USE THE TABLE OF CONTENTS BELOW TO NAVIGATE THROUGH THE PAGE:
- Why banking fraud has accelerated
- The 2022 Fraud Landscape
- Fraudulent Payments Initiated by Unauthorized Parties
- Fraudulent Payments Initiated by Authorized Parties
Banking fraud is constantly evolving as conditions change, creating new vulnerabilities for banks and opportunities for fraudsters. Staying abreast of this moving target is essential if banks are to find solutions that can spot and prevent such scams, especially given the effects of the pandemic on the banking fraud landscape.
In its report Fraud in the Wake of Covid-19, published in December 2020, the Association of Certified Fraud Examiners found that 79 percent of respondents had seen rising fraud levels in the final months of 2020. Some 90 percent expected a further increase during 2021. The most serious areas of concern were cyberfraud, including business email compromise, where 85 percent of respondents reported an increase, and payment frauds, where 72 percent saw an increase.
Our review of Top Banking Fraud Types to Watch in 2022 highlights the common methods criminals use to defraud banks and their customers – something everyone should know about going forward. We classify the different types of frauds according to whether the payment is initiated by unauthorized or authorized parties. In our view this is the most relevant classification system to use, since this distinction directly affects the level of liability that banks face.
We also present recent case studies for the different fraud types, based on cases that have been detected and prevented by NetGuardians software in deployments with banks around
Over the past year, the Covid-19 pandemic has created ideal conditions for many types of payment fraud to proliferate. Millions of people have been forced to change their everyday behavior, especially the way they work, shop and communicate, turbo-charging fraud in the following ways:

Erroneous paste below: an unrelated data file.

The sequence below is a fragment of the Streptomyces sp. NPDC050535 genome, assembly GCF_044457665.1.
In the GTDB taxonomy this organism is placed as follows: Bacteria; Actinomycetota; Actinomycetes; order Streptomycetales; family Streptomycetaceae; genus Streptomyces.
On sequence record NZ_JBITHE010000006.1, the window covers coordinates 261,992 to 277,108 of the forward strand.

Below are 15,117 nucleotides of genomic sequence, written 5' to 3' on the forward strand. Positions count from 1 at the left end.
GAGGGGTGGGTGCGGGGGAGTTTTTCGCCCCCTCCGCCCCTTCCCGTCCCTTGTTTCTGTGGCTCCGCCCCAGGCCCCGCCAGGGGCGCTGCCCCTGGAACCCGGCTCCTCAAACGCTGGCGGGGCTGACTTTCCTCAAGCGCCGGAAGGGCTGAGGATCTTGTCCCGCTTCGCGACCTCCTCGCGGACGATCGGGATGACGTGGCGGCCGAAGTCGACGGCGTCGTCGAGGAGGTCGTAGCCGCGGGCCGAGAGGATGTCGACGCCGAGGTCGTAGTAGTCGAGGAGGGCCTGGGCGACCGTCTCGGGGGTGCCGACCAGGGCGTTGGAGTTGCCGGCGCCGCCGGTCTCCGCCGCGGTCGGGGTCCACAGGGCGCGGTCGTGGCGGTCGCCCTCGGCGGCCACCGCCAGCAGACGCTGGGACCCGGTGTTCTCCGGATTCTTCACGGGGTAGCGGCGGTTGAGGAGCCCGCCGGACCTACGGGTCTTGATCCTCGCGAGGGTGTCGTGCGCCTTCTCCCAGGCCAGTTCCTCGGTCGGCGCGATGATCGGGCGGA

Most bank frauds target banks’ customers. But Covid-19 has also allowed internal banking fraud to grow.
- The shift to remote working among many office staff, including bank employees, has required people to access corporate systems remotely – often with limited security measures in place. Some internal controls and confidentiality requirements have also become harder to enforce in the home-working environment.
- A sudden, further shift of banking transactions onto digital channels as branches and stores close has meant banks have switched to digital and telephone channels to keep services open. This is especially the case in the developing world, where banks have moved fast to embrace digital innovation, but in some cases have neglected the security element. Transaction limits on digital channels have been increased, for example, meaning account takeover can now result in bigger thefts.
- The explosion of home delivery for retail purchases has created new opportunities for phishing scams involving email or text alerts, as well as the general increase in communications via digital channels that can be faked and exploited for phishing purposes.
- The huge increase in retail participation in financial markets during lockdowns has created scope for online investment.
Although the pandemic has boosted the number of opportunities open to fraudsters, the way they operate has not changed nearly as much. Although criminal gangs that hire skilled staff on the dark web to deploy hi-tech tools are responsible for some frauds, many others remain extremely low-tech. Many frauds are successfully executed using familiar tools such as email, phone calls and messages over social media. They rely on little more than social engineering and well-known psychological tricks to manipulate and dupe their victims.
Most bank frauds target banks’ customers. But Covid-19 has also allowed internal banking fraud and corporate fraud to grow. The conditions that support internal fraud, as set out in the Fraud Triangle devised by Donald Cressey, are all in place in the current environment:
Many employees may be facing redundancy or a salary freeze as their company attempts to weather the effects of the pandemic on their business.
Remote working may create gaps in internal controls that make it easier for insiders who know the system’s weaknesses to execute their plans.
Employees tempted to defraud their employer may convince themselves that their actions are justified because they are working hard in difficult circumstances but receiving little or no reward or recognition.
In the developing world, the introduction of improved security for transactions via digital channels, such as one-time passwords for mobile banking, has prompted criminal gangs to seek alternative routes. This has led to greater recruitment of insiders to facilitate fraud as their access to the bank’s back-end systems opens a new avenue for fraud attacks. While these are low volume, they typically attempt
to steal sizeable sums.
Our survey of the 2022 payment fraud landscape classifies frauds according to who initiates the payment – an authorized or unauthorized party. Both types tend to involve a combination of technology tools and efforts to manipulate and dupe the victim.
However, in almost all cases, the fraud is executed by initiating payments or withdrawals from victims’ accounts that are not consistent with their normal patterns of behavior. This is the weakness in such fraud attempts that enables NetGuardians’ AI software to identify and prevent them.